A guest posting from James Hicks, who works with me at earlyvoting.net:
Nate Silver has a post over at 538 about Washington state, and the difficulties with forecasting election results there. I don’t know how pollsters adjust their likely voter models in states with significant early voting (though this seems like an increasingly important question), but I do want to note his comments about the impact of vote-by-mail. Silver contends:
Also — probably because of mail balloting — turnout in Washington and Oregon has generally been very high, so targets that might work well in other states could fail there.
This seems wrongheaded on two fronts. First, as we’ve shown several times, vote-by-mail has caused a very small turnout increase in Oregon and Washington – on the order of a few percent in federal elections. (Although admittedly, we do see a more substantial effect in lower-tier races.) In fact, political participation is part of the culture in these two states, and they have long had high rates of voter turnout.
Second, as turnout increases in a state, the impact of likely voter models presumably becomes less important. Washington and Oregon have levels of turnout way above the national average, most other states, and the pollsters’ baselines for likely voter models.
I posted this reply on the Times blog:
I have to chime in here. Oren is correct about Washington. The big push for vote by mail in Washington State occurred after the Rossi/Gregoire contest (2004). Fewer than 10 counties were using VBM in 2004, so any “house effects” prior to 2006 cannot be attributed to VBM.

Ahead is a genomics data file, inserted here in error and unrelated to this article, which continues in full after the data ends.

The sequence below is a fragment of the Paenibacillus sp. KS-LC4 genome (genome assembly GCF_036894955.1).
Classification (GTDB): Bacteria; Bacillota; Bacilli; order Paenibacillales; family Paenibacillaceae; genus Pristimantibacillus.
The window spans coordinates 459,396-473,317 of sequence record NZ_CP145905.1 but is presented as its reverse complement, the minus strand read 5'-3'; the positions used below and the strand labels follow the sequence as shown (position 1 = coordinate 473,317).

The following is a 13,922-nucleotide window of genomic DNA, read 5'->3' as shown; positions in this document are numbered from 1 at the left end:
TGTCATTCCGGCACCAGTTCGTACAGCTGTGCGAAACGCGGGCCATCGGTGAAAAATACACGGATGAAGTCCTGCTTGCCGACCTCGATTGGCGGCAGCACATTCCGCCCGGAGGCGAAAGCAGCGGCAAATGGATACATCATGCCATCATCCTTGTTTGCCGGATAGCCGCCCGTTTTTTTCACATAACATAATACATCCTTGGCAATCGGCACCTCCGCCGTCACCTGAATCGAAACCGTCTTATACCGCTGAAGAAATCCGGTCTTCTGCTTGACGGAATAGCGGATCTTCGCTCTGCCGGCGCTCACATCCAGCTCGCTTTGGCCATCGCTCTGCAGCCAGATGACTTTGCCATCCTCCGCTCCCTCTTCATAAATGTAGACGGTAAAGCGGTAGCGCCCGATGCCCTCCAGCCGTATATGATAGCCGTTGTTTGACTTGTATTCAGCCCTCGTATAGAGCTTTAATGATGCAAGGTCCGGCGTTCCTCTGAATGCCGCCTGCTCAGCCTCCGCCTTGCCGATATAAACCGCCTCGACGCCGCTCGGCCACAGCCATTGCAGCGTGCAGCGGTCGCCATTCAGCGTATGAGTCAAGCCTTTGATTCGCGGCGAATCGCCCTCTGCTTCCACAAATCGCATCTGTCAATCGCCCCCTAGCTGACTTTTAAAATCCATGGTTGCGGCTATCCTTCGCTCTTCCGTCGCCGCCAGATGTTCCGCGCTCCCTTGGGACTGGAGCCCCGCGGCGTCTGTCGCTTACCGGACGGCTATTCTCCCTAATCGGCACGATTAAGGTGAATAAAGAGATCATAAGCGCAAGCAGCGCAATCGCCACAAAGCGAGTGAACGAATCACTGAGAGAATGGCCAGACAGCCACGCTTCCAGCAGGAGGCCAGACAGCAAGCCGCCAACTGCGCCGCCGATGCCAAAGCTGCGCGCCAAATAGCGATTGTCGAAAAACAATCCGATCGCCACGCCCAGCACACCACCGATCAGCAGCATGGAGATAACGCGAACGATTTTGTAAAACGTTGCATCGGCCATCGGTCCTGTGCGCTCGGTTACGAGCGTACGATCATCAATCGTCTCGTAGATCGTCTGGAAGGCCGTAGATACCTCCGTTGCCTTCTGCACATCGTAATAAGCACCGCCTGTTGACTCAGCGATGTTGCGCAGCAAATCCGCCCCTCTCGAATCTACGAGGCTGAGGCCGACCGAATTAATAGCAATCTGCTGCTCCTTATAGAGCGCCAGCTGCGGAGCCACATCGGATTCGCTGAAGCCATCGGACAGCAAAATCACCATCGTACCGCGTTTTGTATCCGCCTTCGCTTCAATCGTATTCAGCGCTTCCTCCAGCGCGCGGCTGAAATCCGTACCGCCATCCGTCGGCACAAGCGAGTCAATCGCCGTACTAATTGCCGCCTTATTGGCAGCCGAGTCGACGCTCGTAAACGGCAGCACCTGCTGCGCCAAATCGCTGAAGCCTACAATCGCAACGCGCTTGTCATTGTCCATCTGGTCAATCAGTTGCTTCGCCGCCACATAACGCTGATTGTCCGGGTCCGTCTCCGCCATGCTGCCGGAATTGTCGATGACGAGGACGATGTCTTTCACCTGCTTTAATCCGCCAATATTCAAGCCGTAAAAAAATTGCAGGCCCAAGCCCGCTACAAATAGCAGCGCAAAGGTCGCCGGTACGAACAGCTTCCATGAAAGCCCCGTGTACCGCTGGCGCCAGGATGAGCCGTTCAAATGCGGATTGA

Second, many scholars have studied the turnout effects of VBM in federal contests, and the impact is minimal, between 2-4%. Put simply, Oregon (and Washington) were high turnout states prior to the adoption of VBM and continue to be high turnout states. I’m disappointed to see Nate propagate the myth that VBM is a magic bullet for turnout. It’s a common misconception, but one that most election officials now realize is not true.
Finally, while I understand how high turnout and VBM can make the likely voter filter problematic, I don’t understand how it would be predicted to create highly variable results. A just doesn’t link to B in this blog post.
If turnout were high, then isn’t the likely voter filter irrelevant? And if high turnout plus heavy use of non precinct place voting leads to variable polling results, then Nevada, New Mexico, and Colorado should also be displaying these patterns.